April 21, 2007 in Business, City

Parishes, diocese to formalize relationship

Under new business structure, each will become separate nonprofits
By The Spokesman-Review
 

Parishes have been told to bring blank checks to a Sunday meeting with the Catholic Diocese of Spokane, and to be prepared to sign papers and pay license fees turning each congregation into a separate nonprofit corporation.

With little time to research the new business structure, some parishioners worry it awards the bishop dominance through a governing three-member board of directors that includes two priests and the finance council chairperson.

The parish attorney who helped draft the new incorporation papers, though, said the move brings harmony between secular civil laws and the canon laws governing the Catholic Church.

“The priests will have a duty of loyalty for the best interests of the parishes,” said attorney John Munding, who represented the Association of Parishes throughout the 2 ½-year diocese bankruptcy. “Each will understand their fiduciary responsibility to the parish as a board member.”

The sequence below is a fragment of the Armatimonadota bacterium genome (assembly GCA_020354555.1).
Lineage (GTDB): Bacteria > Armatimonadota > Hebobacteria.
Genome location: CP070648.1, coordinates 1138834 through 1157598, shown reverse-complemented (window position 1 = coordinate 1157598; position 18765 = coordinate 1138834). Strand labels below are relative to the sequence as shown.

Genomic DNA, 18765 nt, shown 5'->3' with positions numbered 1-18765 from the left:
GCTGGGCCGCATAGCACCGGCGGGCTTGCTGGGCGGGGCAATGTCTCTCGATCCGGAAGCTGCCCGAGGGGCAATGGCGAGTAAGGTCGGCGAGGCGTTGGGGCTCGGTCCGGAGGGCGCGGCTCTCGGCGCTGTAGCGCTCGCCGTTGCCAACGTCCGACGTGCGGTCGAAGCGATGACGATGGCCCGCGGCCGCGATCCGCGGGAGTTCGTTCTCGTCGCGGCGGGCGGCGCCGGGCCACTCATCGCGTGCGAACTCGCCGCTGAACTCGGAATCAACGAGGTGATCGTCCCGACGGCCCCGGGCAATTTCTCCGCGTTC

The changes are meant to formalize the relationship of parishes to the diocese and Bishop William Skylstad through the contentious bankruptcy. Determining the ownership and control of the parishes was a dominant issue in the bankruptcy.

Still, some say that the bylaws of the nonprofit parishes would do little but set up a collection of dummy corporations — noting that it is the bishop who appoints priests, expects their obedience, and thus controls the parishes.

One concern is that the two priests on each board are given the power under the proposed bylaws to vote to remove the parish finance chairperson from the board. There is no such provision for the removal of a priest from the parish board. Furthermore, the number of board members and their method of appointment would be ironclad and may not be changed by amendment.

The rules and make-up of the board is different than that of many nonprofits, which depend upon a collection of independent outside directors that outnumbers employees. It is a design that helps to ensure that decisions benefit the organization rather than individual interests — a key concern for donors or recipients of services provided by nonprofit agencies.

Munding cautioned that governance within the Catholic Church is different.

There must be an adherence to canon laws, which don’t necessarily fit perfectly within the best business principles of every country, he said. Canon laws, after all, have provided consistent governance for the church across the globe for 2,000 years.

These business corporations are new for the Catholic Church in the United States. Munding said this change in church governance is overdue and should give the parishes more autonomy.


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